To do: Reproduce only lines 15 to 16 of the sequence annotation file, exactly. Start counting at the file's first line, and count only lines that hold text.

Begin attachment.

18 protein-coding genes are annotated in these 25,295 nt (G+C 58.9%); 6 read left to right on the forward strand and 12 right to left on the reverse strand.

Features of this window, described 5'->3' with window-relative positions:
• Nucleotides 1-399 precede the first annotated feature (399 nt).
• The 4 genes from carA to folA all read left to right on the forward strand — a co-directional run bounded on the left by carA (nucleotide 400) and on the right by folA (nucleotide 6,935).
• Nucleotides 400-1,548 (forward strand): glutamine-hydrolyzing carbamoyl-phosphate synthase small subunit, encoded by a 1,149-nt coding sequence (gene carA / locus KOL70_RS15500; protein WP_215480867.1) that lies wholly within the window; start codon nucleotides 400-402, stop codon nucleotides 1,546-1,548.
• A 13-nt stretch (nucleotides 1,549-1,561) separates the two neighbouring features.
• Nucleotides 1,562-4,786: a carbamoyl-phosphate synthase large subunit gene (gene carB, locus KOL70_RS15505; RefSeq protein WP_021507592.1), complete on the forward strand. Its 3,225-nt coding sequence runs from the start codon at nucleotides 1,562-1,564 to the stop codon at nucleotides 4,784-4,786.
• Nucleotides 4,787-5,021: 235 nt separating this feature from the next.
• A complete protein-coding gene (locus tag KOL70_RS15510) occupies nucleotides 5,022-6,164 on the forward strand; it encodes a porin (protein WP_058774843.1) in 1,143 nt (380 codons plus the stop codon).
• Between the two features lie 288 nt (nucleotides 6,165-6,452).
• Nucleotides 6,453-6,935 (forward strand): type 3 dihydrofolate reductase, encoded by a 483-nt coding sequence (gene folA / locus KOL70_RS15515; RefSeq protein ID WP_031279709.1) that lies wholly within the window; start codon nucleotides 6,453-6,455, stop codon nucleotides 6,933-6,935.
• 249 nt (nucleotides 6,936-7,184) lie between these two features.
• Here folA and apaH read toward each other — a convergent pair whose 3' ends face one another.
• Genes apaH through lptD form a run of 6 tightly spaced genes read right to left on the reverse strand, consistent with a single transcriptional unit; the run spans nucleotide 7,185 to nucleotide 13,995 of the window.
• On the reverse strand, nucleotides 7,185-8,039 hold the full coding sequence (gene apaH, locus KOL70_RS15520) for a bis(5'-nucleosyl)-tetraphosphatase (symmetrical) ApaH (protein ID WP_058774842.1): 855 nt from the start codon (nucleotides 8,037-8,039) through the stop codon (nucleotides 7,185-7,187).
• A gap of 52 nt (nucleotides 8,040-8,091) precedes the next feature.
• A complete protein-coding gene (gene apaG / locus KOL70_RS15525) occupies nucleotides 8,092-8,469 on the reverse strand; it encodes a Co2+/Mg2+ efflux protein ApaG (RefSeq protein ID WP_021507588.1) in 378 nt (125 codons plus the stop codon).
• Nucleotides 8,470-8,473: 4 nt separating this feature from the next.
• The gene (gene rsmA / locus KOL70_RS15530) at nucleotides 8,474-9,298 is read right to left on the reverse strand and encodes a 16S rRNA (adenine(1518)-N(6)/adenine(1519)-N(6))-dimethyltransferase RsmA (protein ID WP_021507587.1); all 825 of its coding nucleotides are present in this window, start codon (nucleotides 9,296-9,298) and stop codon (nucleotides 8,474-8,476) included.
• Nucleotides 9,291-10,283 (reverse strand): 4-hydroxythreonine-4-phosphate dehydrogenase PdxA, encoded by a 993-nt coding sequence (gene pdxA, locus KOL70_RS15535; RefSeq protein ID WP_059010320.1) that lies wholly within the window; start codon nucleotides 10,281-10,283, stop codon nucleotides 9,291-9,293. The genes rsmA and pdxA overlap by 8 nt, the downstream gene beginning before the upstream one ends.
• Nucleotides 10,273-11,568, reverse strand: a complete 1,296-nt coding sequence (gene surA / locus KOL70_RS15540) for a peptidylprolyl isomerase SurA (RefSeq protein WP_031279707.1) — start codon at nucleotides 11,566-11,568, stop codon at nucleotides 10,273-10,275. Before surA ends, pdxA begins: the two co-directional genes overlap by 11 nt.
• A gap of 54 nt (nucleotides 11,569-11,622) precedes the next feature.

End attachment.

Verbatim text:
• On the reverse strand, nucleotides 7,185-8,039 hold the full coding sequence (gene apaH, locus KOL70_RS15520) for a bis(5'-nucleosyl)-tetraphosphatase (symmetrical) ApaH (protein ID WP_058774842.1): 855 nt from the start codon (nucleotides 8,037-8,039) through the stop codon (nucleotides 7,185-7,187).
• A gap of 52 nt (nucleotides 8,040-8,091) precedes the next feature.